In a press release today, GSIW says that private school supporters are calling the school system "unpopular" and a "failure." It says these remarks "appears part of an orchestrated plan to discredit and undermine the award-winning Wake County Public School System."

“The public schools are the crown jewel of our local economy. We should be advocating for them—not condemning them,” said Yevonne Brannon, GSIW Chairwoman in the press release. “It is an insult to the intelligence of our educators and students when we suggest that one of the top school districts in the nation is a failure. If our schools are so bad, then why have they been held up as a national model of success?”

1282174876 GSIW accuses "private school supporters" of making "false statements" about school system The News and Observer Copyright 2011 The News and Observer . All rights reserved. This material may not be published, broadcast, rewritten or redistributed.

Wake facing "rare" and "serious" review to keep accreditation

Whether or not you agree with the review, it looks like the Wake County school board majority's policies will face tough scrutiny from an accreditation organization.

As noted in today's article, AdvancED gets dozens of complaints a year about school districts but only investigates a handful. Mark Elgart, the president and CEO of AdvancED, said they felt the concerns raised in the state NAACP complaint and in informal complaints later filed by other critics of the board majority warranted an in-depth review of Wake.

"It is rare, and it is serious,' Elgart said of the pending Wake review.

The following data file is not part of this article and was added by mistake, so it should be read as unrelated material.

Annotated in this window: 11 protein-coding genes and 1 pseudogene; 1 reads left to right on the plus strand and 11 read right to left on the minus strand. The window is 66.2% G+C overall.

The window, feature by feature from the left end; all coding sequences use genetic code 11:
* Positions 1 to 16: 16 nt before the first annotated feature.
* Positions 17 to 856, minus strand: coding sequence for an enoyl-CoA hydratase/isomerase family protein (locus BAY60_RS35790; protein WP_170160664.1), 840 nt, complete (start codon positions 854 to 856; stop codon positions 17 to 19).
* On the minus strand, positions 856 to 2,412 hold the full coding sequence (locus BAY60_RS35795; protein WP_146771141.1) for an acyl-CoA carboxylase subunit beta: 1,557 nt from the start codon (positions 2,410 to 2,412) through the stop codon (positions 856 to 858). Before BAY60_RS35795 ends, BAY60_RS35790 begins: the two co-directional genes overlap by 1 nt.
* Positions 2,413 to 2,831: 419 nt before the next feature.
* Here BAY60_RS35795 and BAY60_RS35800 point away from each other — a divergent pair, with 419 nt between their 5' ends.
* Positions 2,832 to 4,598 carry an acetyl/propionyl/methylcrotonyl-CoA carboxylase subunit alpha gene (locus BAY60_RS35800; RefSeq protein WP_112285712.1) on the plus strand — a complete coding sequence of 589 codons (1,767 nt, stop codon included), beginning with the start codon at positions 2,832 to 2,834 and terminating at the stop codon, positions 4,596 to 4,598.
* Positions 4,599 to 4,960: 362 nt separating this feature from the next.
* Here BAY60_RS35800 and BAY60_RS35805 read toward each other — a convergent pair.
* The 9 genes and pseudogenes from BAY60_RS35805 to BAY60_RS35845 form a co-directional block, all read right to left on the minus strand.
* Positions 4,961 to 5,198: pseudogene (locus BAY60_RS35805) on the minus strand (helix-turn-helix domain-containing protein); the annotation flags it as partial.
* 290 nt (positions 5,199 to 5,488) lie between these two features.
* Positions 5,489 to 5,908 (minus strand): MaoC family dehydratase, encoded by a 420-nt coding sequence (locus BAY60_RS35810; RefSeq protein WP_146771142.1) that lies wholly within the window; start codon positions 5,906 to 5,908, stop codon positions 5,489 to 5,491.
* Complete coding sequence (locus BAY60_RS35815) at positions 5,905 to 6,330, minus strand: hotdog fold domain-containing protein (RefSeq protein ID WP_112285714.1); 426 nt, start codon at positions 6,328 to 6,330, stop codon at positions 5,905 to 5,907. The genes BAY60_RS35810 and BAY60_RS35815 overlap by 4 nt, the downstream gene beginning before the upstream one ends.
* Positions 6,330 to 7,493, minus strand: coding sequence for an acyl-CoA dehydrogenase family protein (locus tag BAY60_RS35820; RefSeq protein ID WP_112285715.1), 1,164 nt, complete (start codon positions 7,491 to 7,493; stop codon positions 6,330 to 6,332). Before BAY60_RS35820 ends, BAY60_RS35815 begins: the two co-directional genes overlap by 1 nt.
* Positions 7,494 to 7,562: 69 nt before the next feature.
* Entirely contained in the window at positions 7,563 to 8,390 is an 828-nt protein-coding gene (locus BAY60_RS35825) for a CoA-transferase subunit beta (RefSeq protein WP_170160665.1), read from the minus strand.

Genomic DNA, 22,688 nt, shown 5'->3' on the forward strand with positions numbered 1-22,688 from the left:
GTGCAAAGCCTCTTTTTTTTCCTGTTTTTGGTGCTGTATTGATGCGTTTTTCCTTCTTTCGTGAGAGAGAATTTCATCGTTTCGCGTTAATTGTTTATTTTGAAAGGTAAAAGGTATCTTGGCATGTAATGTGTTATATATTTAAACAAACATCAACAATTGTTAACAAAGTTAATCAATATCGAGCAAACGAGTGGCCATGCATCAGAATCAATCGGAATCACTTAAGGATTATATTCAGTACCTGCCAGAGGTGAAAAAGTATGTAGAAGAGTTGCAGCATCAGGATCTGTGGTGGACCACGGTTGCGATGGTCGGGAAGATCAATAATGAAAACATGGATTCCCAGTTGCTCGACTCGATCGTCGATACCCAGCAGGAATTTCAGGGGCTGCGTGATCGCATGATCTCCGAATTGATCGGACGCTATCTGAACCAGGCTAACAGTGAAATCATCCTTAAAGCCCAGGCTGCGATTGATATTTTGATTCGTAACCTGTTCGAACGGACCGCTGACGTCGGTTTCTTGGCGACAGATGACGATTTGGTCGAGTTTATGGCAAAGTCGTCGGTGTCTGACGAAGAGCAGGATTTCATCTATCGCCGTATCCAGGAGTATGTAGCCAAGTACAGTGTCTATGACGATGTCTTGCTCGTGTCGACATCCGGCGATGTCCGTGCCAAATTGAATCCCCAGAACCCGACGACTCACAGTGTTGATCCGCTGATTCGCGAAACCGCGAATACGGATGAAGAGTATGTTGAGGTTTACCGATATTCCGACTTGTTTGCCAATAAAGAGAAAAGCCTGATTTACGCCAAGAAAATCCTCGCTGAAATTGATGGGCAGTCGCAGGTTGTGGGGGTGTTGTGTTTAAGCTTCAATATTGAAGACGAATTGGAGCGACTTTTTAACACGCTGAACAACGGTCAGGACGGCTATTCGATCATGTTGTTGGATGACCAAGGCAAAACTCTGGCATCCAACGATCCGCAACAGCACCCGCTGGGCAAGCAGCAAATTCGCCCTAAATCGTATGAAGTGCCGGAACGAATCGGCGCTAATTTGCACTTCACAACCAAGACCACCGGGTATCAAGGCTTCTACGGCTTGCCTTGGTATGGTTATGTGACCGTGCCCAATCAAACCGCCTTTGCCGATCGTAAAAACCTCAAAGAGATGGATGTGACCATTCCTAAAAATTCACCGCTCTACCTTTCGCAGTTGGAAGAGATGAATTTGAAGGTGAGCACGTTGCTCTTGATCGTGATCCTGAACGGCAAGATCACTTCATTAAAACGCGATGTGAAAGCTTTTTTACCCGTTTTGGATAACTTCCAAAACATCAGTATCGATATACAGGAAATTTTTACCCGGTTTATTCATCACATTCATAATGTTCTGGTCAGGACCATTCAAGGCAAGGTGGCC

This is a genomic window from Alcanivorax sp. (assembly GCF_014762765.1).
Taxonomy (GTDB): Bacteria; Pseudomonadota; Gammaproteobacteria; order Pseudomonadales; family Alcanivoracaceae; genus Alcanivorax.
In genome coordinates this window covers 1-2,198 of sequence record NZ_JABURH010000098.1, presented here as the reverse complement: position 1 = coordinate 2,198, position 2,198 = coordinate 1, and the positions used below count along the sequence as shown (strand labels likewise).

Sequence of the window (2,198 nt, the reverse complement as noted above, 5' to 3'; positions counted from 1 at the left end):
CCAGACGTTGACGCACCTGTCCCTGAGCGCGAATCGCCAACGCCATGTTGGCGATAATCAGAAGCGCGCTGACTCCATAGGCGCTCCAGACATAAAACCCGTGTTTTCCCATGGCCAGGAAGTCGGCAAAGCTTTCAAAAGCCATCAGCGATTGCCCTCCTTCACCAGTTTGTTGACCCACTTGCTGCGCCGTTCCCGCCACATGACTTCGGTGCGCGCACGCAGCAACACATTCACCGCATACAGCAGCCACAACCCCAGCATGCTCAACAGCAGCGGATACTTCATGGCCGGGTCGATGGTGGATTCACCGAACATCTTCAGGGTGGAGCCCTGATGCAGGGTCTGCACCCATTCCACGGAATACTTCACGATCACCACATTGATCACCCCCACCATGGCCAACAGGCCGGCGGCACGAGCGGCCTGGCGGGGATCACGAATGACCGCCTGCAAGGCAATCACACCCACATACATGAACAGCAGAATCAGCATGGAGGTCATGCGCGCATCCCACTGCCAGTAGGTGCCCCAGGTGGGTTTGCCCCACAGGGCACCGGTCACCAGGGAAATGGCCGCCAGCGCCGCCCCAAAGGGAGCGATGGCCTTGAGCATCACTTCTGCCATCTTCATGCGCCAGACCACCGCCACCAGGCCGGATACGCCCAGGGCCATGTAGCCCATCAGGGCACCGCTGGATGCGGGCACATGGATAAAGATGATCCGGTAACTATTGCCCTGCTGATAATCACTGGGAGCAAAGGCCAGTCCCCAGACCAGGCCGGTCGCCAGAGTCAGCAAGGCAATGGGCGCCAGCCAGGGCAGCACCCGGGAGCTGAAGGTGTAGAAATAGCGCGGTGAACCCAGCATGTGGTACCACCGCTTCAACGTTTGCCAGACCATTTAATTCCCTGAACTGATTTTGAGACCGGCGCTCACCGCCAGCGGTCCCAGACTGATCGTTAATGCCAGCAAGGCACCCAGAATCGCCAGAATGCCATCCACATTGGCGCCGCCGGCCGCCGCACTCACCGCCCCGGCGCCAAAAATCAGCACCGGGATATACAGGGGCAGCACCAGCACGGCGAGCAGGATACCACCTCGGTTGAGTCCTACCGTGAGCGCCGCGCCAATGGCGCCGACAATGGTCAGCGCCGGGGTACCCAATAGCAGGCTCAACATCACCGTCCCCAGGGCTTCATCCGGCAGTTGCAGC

Chuck Dulaney on using student assignment to help student achievement

Retired Wake County Assistant Superintendent Chuck Dulaney argued Monday night that student assignment can be an effective tool for helping academic achievement.

Dulaney, the first speaker at the Great Schools in Wake Coalition's back-to-schools forum, said that using student assignment to balance schools can provide students the opportunities and support they need to succeed. Along the way, he said the distance that students travel to school is less important than what's at the school they attend

"Student assignment has a lot to do with opportunity," said Dulaney, who oversaw student assignment until he retired March 1. "The mixture of students in schools have a lot to do with the opportunities in those schools."

Blaming Charles Meeker for high security costs at school board meetings

The conservative Wake Community Network is laying much of the the blame for the $16,197 security bill at the July 20 Wake County school board meeting on Raleigh Mayor Charles Meeker.

In a press release Tuesday, Wake Community Network Director Joey Stansbury accuses Meeker and the City Council of not doing enough to help Southeast Raleigh. Stansbury argues Meeker, a vocal critic of the school board majority, is creating "two classes of society" by pumping hundreds of millions of dollars into the Fayetteville Street 'Livable Streets' initiative.

"For Mayor Meeker, there are two downtowns, one for intellectuals to drink coffee and talk about how they care about poor black schoolchildren and the other one, dominated by streets such as Bragg and Bloodworth, where his rhetoric doesn't match reality," Stansbury says in the press release.

Heated words exchanged at school board meeting

The antipathy between the Wake County school board majority and their critics was extremely evident on Tuesday.

As noted in today's article by Thomas Goldsmith, speakers lashed into the board majority for abandoning the diversity policy and going to only one public comment period per month. Members of the board majority fired back later on in the discussion before adopting the public comment change.

Here are examples of some of the comments: